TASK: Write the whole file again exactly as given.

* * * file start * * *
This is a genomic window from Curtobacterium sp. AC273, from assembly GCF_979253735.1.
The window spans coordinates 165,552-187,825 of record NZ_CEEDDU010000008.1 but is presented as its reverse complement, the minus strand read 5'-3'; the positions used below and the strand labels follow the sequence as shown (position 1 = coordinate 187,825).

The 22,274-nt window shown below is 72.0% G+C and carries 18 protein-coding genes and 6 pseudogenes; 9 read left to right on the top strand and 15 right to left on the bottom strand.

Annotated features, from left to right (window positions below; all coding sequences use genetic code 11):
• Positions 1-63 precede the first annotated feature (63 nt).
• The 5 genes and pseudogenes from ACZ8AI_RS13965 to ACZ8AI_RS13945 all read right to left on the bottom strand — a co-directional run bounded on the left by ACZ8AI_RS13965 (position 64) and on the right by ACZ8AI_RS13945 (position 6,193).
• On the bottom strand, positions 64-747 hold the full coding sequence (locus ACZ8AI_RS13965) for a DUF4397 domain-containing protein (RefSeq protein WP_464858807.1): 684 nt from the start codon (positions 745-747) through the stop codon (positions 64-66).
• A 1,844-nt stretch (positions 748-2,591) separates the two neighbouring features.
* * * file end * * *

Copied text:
This is a genomic window from Curtobacterium sp. AC273, from assembly GCF_979253735.1.
The window spans coordinates 165,552-187,825 of record NZ_CEEDDU010000008.1 but is presented as its reverse complement, the minus strand read 5'-3'; the positions used below and the strand labels follow the sequence as shown (position 1 = coordinate 187,825).

The 22,274-nt window shown below is 72.0% G+C and carries 18 protein-coding genes and 6 pseudogenes; 9 read left to right on the top strand and 15 right to left on the bottom strand.

Annotated features, from left to right (window positions below; all coding sequences use genetic code 11):
• Positions 1-63 precede the first annotated feature (63 nt).
• The 5 genes and pseudogenes from ACZ8AI_RS13965 to ACZ8AI_RS13945 all read right to left on the bottom strand — a co-directional run bounded on the left by ACZ8AI_RS13965 (position 64) and on the right by ACZ8AI_RS13945 (position 6,193).
• On the bottom strand, positions 64-747 hold the full coding sequence (locus ACZ8AI_RS13965) for a DUF4397 domain-containing protein (RefSeq protein WP_464858807.1): 684 nt from the start codon (positions 745-747) through the stop codon (positions 64-66).
• A 1,844-nt stretch (positions 748-2,591) separates the two neighbouring features.